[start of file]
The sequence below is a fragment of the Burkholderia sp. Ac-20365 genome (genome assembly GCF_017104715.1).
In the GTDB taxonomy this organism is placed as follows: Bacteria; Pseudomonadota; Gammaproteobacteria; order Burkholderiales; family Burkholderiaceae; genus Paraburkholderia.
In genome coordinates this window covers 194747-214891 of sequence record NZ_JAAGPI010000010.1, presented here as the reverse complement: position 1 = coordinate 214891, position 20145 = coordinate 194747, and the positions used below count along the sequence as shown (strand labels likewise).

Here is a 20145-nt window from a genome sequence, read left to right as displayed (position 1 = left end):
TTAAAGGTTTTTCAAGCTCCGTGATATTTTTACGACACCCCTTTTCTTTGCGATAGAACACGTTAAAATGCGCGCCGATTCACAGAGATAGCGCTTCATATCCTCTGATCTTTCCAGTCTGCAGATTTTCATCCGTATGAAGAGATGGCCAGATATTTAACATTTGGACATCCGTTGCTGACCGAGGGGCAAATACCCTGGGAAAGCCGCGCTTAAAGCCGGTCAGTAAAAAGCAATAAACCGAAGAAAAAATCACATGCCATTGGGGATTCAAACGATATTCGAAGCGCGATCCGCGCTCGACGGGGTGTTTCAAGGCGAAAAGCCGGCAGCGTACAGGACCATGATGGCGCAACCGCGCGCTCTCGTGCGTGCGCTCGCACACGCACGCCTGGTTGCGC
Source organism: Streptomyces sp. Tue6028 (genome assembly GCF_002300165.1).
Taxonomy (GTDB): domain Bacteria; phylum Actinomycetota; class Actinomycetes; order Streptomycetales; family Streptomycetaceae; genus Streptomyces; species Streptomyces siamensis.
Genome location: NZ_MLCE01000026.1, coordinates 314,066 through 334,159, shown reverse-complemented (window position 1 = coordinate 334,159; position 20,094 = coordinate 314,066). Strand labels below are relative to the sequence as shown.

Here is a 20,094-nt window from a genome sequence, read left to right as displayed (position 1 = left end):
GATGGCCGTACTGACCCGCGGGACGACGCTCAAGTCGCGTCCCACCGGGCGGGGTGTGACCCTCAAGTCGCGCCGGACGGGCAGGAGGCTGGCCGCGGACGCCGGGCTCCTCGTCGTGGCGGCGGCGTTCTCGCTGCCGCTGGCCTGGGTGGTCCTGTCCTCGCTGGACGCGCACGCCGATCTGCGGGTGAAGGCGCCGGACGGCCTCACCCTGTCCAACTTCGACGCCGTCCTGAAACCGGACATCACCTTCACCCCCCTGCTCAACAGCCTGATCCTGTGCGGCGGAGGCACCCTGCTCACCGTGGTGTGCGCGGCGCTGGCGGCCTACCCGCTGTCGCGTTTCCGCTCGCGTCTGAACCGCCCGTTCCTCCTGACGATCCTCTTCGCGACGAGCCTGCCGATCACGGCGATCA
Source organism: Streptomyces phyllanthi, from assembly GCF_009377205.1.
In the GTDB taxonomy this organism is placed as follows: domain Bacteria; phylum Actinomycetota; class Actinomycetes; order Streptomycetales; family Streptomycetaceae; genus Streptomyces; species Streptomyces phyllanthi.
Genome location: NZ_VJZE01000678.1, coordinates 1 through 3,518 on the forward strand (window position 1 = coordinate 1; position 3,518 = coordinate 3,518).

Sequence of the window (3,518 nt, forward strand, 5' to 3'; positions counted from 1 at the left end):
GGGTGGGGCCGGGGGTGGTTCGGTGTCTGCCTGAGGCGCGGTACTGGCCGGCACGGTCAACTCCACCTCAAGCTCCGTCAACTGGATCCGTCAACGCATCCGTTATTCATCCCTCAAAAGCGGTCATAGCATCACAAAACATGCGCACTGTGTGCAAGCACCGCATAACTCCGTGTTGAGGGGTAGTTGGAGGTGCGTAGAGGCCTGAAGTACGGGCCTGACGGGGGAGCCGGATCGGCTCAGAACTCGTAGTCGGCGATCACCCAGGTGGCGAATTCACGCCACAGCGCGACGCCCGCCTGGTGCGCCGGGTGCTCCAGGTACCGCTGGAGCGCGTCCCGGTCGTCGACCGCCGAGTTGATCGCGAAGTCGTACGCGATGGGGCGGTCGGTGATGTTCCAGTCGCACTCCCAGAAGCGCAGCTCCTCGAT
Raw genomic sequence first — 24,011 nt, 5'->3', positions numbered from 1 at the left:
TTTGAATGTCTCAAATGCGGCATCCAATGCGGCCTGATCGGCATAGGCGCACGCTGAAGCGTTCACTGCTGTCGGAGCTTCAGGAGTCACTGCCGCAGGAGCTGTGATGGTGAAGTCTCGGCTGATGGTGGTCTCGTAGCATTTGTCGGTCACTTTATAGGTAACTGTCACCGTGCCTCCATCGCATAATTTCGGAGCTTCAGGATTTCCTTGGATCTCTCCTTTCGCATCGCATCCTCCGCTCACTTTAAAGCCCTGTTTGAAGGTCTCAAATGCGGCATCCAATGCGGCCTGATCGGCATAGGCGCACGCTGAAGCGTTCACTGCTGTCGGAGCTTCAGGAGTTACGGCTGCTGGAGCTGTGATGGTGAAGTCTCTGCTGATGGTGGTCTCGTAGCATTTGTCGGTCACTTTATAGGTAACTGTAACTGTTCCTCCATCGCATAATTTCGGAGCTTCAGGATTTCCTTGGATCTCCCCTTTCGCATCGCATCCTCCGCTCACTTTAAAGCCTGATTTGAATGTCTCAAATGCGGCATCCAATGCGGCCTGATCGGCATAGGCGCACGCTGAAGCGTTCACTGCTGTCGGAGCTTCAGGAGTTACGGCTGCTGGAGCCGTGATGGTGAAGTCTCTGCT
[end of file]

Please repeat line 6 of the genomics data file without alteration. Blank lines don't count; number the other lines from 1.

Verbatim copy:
Source organism: Streptomyces sp. Tue6028 (genome assembly GCF_002300165.1).